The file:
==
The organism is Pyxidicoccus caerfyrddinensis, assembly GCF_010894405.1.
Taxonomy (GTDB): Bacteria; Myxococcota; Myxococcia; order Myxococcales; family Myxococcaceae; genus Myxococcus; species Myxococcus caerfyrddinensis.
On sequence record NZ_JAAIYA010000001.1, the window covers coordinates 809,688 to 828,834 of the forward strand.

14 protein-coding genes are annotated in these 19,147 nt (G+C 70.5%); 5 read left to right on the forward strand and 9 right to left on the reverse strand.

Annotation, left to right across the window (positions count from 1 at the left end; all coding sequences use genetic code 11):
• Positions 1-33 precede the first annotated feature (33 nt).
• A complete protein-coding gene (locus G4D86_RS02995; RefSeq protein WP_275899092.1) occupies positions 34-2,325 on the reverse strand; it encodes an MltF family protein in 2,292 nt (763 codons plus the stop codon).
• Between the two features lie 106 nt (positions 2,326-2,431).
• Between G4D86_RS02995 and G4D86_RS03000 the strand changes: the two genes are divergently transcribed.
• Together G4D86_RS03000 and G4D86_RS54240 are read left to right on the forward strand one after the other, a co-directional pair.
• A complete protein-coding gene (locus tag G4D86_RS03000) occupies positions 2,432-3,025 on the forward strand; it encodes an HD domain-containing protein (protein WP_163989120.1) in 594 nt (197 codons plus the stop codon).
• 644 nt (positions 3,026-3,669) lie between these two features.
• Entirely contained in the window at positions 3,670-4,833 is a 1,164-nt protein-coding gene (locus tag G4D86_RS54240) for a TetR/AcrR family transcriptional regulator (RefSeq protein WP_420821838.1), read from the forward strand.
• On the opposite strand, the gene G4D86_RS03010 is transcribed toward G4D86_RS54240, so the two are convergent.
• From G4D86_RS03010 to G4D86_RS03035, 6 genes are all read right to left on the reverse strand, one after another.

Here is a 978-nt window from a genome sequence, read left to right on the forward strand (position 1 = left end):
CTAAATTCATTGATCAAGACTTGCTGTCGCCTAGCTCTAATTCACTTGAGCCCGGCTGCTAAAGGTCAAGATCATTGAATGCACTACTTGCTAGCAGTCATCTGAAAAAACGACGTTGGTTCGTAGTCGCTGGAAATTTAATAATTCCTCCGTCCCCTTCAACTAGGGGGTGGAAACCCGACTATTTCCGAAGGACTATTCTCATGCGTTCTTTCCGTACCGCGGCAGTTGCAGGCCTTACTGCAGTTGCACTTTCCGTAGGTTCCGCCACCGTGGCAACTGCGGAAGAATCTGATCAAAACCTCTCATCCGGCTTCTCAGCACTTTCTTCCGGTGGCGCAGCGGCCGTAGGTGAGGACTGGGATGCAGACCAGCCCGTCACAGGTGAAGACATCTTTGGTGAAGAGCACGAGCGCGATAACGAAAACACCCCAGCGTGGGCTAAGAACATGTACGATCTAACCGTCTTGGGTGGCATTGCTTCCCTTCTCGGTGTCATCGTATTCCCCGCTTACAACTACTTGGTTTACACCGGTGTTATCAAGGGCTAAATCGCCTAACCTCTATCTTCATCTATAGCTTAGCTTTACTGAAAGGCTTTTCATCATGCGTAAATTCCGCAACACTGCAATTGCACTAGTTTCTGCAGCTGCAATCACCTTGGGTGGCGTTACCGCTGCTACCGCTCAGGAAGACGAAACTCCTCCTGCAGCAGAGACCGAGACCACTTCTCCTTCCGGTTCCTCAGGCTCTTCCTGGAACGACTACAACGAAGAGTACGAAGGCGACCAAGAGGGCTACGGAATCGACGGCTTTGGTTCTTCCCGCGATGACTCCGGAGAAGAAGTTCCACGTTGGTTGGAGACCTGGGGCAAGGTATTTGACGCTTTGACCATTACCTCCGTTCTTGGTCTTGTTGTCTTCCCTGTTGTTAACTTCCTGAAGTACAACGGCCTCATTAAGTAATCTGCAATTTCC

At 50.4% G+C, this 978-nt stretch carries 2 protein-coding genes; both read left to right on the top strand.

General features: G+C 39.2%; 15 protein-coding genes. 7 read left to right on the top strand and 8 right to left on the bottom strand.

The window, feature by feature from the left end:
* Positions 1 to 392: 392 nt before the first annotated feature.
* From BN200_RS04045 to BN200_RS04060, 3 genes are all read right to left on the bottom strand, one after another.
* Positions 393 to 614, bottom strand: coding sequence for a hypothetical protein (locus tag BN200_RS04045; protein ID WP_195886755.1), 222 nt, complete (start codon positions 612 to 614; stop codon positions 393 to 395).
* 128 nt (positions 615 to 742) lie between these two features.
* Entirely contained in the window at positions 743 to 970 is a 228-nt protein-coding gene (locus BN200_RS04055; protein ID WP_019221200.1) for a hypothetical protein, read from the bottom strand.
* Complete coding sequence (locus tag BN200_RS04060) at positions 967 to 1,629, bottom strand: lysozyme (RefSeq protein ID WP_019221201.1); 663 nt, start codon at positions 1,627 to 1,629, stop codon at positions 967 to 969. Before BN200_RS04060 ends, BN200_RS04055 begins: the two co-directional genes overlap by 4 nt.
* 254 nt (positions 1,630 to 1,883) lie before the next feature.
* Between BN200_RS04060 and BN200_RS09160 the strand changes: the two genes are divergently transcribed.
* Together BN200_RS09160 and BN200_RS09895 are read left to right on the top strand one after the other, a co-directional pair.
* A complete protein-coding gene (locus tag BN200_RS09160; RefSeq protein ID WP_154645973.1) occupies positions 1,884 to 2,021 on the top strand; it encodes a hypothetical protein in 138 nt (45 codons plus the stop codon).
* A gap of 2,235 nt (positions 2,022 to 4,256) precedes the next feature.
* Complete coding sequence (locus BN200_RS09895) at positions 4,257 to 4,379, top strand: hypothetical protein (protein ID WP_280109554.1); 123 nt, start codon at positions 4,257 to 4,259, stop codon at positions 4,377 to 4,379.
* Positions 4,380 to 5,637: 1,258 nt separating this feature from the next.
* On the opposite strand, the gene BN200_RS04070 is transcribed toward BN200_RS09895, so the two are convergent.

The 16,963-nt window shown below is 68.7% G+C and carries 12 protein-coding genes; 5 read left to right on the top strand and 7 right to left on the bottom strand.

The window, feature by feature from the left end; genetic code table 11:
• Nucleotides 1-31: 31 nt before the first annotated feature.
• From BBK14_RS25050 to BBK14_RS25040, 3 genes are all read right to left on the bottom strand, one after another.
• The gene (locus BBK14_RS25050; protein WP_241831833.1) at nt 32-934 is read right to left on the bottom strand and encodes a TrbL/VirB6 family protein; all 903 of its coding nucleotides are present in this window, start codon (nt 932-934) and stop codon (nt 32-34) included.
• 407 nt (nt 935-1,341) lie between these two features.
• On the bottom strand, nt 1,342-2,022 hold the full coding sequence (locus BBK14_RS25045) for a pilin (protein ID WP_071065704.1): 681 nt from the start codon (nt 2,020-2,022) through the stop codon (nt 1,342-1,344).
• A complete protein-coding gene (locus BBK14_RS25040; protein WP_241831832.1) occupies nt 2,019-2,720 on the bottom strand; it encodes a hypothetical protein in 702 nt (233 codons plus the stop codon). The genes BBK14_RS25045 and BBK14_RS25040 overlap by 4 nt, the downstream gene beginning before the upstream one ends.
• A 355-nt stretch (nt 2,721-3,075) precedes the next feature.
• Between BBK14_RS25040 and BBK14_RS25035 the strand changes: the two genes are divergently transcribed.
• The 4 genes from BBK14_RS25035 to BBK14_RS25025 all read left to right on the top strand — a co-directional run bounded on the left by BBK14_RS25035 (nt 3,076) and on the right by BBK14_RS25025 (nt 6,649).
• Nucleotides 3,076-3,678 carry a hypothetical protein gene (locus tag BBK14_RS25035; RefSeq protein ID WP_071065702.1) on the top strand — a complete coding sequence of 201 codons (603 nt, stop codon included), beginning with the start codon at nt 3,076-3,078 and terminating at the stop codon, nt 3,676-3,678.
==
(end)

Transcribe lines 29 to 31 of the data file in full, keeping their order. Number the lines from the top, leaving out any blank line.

* Together BN200_RS09160 and BN200_RS09895 are read left to right on the top strand one after the other, a co-directional pair.
* A complete protein-coding gene (locus tag BN200_RS09160; RefSeq protein ID WP_154645973.1) occupies positions 1,884 to 2,021 on the top strand; it encodes a hypothetical protein in 138 nt (45 codons plus the stop codon).
* A gap of 2,235 nt (positions 2,022 to 4,256) precedes the next feature.